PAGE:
Former congressman and Libertarian-party presidential candidate Bob Barr, now locked in a tough four-way Republican primary for Georgia’s eleventh congressional district, is claiming Speaker John Boehner privately gave him a special blessing, roiling the state’s congressional delegation.
Barr’s campaign manager Jeff Breedlove tells National Review Online Boehner promised to help Barr get on the same committees he served on in a previous eight-year House term and that his seniority from that stint would carry over to now.
And skeptics note that it’s ultimately the secretive GOP steering committee which assigns new members to their committees, though Boehner’s role in the process is critical, too.
“It’s up to the steering committee, and Bob Barr left the party. And now he’s coming back, saying, ‘here I am, I want all my seniority and all back.’ You know, I don’t see the steering committee bending over backwards to accommodate him,” says a current Georgia congressman, who asked that his name not be used.
Seniority for members who left Congress and are returning for a second stint is complicated. There’s the issue of which committees assignments he gets, his seniority on those committees, as well as his office location and other seniority-based perks.
“He would get his eight years of service, but when it came to [seniority on] committees, he would be behind any freshmen that have come in those eight years – he would be right behind them,” says Representative Lynn Westmoreland of Georgia.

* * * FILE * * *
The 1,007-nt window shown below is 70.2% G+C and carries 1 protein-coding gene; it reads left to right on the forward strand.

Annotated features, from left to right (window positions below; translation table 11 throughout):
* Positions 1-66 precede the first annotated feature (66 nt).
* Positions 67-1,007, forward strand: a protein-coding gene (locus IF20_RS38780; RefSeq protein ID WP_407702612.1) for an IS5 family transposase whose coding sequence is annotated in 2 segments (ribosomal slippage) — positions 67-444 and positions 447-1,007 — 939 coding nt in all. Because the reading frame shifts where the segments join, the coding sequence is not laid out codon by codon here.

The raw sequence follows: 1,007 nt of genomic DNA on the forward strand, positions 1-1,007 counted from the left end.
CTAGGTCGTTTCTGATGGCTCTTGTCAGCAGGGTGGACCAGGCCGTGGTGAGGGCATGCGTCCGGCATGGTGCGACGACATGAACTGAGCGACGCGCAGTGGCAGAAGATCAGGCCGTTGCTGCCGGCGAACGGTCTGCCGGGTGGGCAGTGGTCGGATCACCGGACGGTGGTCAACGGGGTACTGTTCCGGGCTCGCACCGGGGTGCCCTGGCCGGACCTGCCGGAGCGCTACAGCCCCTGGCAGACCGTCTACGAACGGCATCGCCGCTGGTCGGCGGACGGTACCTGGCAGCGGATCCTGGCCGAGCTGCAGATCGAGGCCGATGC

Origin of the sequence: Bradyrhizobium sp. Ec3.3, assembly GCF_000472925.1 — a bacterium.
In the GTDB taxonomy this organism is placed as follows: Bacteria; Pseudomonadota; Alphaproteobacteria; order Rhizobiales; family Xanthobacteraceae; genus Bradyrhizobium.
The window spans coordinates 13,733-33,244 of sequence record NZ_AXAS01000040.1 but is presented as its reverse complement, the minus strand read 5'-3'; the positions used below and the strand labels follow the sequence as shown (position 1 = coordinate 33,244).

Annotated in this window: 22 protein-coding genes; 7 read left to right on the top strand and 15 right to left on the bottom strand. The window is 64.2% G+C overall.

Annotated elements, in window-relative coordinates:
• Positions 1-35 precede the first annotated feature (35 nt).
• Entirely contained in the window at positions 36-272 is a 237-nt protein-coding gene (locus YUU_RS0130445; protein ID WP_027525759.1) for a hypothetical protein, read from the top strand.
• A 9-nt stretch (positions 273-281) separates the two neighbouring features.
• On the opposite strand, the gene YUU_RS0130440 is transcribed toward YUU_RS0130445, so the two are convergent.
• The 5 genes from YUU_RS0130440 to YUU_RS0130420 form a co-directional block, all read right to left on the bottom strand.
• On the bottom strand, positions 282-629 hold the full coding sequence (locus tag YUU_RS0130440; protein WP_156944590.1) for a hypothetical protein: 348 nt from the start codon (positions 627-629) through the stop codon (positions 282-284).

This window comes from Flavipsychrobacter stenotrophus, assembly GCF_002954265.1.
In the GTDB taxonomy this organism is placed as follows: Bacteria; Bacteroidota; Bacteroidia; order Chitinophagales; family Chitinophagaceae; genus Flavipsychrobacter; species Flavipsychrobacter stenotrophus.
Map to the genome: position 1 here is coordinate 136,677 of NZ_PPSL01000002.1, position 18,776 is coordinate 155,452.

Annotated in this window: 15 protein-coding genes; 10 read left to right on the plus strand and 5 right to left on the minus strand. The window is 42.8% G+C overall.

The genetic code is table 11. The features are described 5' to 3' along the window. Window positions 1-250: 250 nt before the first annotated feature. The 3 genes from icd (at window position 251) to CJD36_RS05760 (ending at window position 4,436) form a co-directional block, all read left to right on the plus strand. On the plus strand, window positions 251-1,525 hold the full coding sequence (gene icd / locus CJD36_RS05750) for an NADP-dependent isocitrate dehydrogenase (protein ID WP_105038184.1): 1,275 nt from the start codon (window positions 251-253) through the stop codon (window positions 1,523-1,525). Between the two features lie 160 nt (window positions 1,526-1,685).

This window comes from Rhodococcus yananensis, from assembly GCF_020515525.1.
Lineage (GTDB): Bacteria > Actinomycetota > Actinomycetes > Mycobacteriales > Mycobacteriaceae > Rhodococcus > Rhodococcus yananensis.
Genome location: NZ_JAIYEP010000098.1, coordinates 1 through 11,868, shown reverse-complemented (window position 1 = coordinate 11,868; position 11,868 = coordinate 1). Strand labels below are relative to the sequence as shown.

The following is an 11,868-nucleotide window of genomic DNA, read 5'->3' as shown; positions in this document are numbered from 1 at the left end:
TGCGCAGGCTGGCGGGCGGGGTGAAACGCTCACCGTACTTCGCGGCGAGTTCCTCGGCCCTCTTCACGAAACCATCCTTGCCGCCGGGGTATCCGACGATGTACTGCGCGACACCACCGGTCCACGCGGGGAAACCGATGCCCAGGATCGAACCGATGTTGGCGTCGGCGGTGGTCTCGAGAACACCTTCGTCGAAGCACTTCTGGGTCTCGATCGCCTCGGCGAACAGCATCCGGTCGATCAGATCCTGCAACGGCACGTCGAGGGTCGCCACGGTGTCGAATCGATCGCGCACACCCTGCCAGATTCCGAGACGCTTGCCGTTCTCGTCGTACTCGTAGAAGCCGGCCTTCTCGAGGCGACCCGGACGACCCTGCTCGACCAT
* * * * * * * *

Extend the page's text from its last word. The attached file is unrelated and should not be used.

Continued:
Barr would get an informal leg up on committee assignments, Westmoreland said, but the decision would ultimately come down to the steering committee, a secretive panel of about 30 lawmakers which is stuffed with Boehner loyalists. The speaker’s role in steering-committee decisions can be pivotal, and there are even tales of Boehner overriding a vote on certain matters. But on other questions, he may not provide any input. It just depends.
Jeff Breedlove, Barr’s campaign manager, was clear that Boehner had privately assured Barr he would help him secure his previous committee assignments and said the former presidential candidate had also spoken privately with Majority Leader Eric Cantor, who gave him the same assurances. “Both leaders confirmed . . . that he will be assigned to those committees with their support,” Breedlove says.
Breedlove is incensed that a sitting Georgia congressman would take anonymous shots at his boss’s campaign about the likelihood of Barr’s getting back his committee asignments, calling the comments the act of a “coward” and challenging the lawmaker to come to the monthly meeting of the Cobb County Republican party to talk over the matter face-to-face.
“If you’ve got something to say, own up to it like a man. Otherwise, quit playing politics,” Breedlove says.
A rival campaign, that of state-house majority whip Edward Lindsey, also took a shot at Barr for bragging about his seniority in the first place.
“If Bob Barr believes influence in Congress is about punching a time clock two decades ago, then he is part of the problem. Influence is about establishing and maintaining trust, respect and credibility. Barr’s quixotic political wanderings over the past dozen years — in search of personal celebrity while campaigning against Georgia Republicans, bolting from our party for supposed greener pastures, and attacking our core conservative values to satisfy his new friends — will not be forgotten,” says Lindsey campaign adviser Joel McElhannon.